Preparation of brain tissues from electroporated mice
At 6, 13, or 20 dpe, the electroporated pups were anesthetized with sodium pentobarbital and perfused transcardially with 4% paraformaldehyde (PFA) in 0.1 M phosphate-buffered saline (PBS, pH 7.4). The brains were collected and fixed overnight in 4% PFA. Brains were immersed in an ascending series of 5%, 15% and 30% sucrose in 0.1 M PBS, frozen in Tissue-Tek O.C.T. compound (Sakura Finetek; Tokyo, Japan) and stored at −80 °C until analysis. The RMS and OB tissues were cut with a Leica CM3050S cryostat through the sagittal plane to generate 50-μm thick slices. The tissue sections were collected and rinsed in 0.1 M PBS and placed on slides. Each slide was covered with Vectashield (Vector Laboratories, Burlingame, CA, USA) and a plastic coverslip, before viewing with a Leica DM6000 B microscope.
Cellular migration analysis
To assess cellular migration in the developing brain, we counted the number of EGFP-expressing cells in the RMS, OB and AOB regions at 6, 13 and 20 dpe, before comparing the distributions of the EGFP-expressing cells between the regions by calculating the percentage of the cells in each region. At 13 and 20 dpe, we counted the number of EGFP-expressing cells in the core OB, GCL and outer region of the GCL and we compared the distributions between the regions in the same manner as described for the RMS, OB and AOB regions (n = 6 mice/group).
Cellular morphology analysis
The EGFP-expressing cellular structures in the RMS and OB were subjected to morphological analysis using Neurolucida software, which is a computer-based tracing system (MicroBrightField, Colchester, VT, USA). A single cell was traced under a microscope equipped with a specific objective lens (Leica DM6000 B, HCX PL APO, 40×, NA = 0.75; Leica Microsystems). EGFP-expressing cells were observed at 400 times magnification under blinded conditions (i.e., information about the tissue sections was kept from the researcher who analyzed the cellular morphology). The three-dimensional morphology of neurites of EGFP-expressing cells in the RMS and OB was quantified using NeuroExplorer software (MicroBrightField). In the RMS, EGFP-expressing cells were traced singly at 6 dpe. Next, we estimated the angle between the leading processes and the RMS. The number of EGFP-expressing cells analyzed ranged from 25 to 40 neurons per animal. The lengths and number of terminals in the apical and basal dendrites of the granule neurons in the GCL of the OB were quantified at 13 and 20 dpe using NeuroExplorer software.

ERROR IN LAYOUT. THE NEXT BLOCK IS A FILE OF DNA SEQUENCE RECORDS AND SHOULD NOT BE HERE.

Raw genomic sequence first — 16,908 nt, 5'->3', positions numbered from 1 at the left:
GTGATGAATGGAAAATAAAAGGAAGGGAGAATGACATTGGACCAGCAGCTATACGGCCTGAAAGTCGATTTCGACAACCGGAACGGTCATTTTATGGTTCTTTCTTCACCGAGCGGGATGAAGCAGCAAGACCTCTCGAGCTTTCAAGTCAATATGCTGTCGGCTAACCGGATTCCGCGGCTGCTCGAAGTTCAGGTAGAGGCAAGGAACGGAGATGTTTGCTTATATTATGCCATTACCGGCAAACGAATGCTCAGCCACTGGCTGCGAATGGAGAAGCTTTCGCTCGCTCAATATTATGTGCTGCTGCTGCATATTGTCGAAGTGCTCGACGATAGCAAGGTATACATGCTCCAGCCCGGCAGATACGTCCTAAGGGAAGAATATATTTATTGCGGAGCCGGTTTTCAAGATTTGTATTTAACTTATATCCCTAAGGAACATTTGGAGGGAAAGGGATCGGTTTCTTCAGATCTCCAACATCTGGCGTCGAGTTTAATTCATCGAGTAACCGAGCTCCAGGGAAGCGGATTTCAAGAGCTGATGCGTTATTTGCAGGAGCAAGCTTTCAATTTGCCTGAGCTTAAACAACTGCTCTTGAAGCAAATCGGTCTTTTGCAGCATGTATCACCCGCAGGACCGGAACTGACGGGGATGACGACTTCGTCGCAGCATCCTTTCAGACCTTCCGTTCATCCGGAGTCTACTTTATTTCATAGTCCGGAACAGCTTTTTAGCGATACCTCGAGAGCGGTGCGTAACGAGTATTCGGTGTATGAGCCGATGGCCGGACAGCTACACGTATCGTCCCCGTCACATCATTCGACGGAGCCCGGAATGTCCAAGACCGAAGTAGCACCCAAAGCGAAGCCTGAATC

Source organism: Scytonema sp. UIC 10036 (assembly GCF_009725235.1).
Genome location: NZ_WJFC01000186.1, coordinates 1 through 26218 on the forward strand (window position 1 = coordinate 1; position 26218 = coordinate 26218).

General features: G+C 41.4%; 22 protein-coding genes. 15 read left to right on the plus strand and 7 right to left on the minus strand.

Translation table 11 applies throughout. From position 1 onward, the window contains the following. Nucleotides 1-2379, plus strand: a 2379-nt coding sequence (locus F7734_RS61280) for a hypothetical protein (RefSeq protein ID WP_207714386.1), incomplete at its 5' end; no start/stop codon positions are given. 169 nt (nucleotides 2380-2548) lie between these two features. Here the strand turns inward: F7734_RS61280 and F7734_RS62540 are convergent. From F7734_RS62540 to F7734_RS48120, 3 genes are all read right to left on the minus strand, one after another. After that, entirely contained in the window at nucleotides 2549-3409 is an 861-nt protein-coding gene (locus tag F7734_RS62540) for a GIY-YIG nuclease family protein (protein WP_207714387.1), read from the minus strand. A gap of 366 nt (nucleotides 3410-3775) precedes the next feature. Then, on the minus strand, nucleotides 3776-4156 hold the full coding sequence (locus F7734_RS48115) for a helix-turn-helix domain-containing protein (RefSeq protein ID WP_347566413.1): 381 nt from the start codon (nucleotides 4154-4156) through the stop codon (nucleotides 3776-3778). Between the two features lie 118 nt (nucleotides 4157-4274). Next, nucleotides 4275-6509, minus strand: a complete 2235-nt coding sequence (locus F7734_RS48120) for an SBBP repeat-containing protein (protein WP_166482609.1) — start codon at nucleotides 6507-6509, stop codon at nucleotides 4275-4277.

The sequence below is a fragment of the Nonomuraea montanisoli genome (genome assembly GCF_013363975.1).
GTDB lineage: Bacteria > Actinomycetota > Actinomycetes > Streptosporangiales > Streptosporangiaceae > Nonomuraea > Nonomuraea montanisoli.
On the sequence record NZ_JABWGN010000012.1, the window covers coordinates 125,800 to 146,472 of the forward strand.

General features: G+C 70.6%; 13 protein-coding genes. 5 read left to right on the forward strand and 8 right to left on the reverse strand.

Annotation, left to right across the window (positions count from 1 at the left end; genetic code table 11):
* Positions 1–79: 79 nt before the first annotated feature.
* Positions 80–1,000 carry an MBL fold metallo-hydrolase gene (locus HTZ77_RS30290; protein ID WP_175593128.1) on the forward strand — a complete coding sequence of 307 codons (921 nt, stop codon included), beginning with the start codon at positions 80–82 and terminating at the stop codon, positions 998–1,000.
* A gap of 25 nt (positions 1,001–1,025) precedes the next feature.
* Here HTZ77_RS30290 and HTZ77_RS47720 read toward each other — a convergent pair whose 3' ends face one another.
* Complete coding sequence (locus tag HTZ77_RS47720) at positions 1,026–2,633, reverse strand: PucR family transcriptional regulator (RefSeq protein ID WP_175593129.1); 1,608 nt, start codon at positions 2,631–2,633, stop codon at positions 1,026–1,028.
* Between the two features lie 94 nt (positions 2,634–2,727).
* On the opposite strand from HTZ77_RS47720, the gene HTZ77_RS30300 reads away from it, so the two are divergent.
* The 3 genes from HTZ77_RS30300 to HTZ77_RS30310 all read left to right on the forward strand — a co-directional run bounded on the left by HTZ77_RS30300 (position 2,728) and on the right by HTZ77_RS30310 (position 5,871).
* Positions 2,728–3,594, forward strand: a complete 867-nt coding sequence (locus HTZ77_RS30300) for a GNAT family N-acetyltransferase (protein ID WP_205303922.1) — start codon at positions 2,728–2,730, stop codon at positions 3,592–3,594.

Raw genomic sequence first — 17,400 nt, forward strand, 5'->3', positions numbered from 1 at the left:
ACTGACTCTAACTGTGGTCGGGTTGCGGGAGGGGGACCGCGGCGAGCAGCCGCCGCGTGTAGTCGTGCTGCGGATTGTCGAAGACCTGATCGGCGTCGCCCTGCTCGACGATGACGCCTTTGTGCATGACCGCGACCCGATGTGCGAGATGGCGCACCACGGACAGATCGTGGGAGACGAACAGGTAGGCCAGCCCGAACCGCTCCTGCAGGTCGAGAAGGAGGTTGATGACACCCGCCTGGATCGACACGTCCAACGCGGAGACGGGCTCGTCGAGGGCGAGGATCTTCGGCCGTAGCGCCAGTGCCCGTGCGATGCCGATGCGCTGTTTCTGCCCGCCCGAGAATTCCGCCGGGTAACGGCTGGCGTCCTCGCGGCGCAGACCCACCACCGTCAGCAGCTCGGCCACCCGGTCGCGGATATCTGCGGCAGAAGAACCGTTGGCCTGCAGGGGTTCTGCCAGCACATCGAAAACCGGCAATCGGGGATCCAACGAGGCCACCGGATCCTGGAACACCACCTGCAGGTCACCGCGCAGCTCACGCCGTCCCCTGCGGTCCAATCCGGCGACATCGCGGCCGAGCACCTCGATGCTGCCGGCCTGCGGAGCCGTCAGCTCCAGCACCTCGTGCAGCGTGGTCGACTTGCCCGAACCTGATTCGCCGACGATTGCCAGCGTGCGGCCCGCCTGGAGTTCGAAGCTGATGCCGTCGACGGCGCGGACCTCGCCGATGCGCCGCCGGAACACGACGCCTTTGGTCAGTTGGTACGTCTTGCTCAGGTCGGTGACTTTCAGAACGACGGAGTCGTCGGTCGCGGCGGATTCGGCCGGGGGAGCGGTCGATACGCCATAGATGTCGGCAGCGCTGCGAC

To examine the excessive activation of AhR signaling in electroporated cells, we used immunofluorescence to detect Cyp1a1 protein as an AhR-target protein. Thus, frozen tissues were cryosectioned to produce 50-μm thick slices. Anti-Cyp1a1 antibody (sc-9828, Santa Cruz Biotechnology, CA, USA) was used to detect Cyp1a1, as reported previously23. Brain sections were washed in 0.01% Triton X-100 in PBS (PBST) and soaked in 1 mM EDTA solution (pH 8.0), before treating in a microwave at 600 W for 90 s. After incubation with 10% bovine serum for blocking, the tissue sections were incubated with the first antibody (anti-Cyp1a1, 1:100). Finally, the signals were visualized with the second antibody (anti-Goat IgG AlexaFluor 568 conjugate, Life Technologies, MD, USA), before washing in PBST and mounting for fluorescence microscopy.
All values were expressed as the mean ± standard error of the mean and the Student’s t-test was used for statistical analysis. A two-way ANOVA was performed to compare the cellular distributions and leading process directions between the control and CA-AhR groups. p < 0.05 was considered statistically significant.
How to cite this article: Kimura, E. et al. AhR signaling activation disrupts migration and dendritic growth of olfactory interneurons in the developing mouse. Sci. Rep. 6, 26386; doi: 10.1038/srep26386 (2016).
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This work was supported in part by grant from the JSPS Kakenhi (24221003 to C.T.). The authors thank Enago for English language editing.
The authors declare no competing financial interests.
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Kimura, E., Ding, Y. & Tohyama, C. AhR signaling activation disrupts migration and dendritic growth of olfactory interneurons in the developing mouse. Sci Rep 6, 26386 (2016). https://doi.org/10.1038/srep26386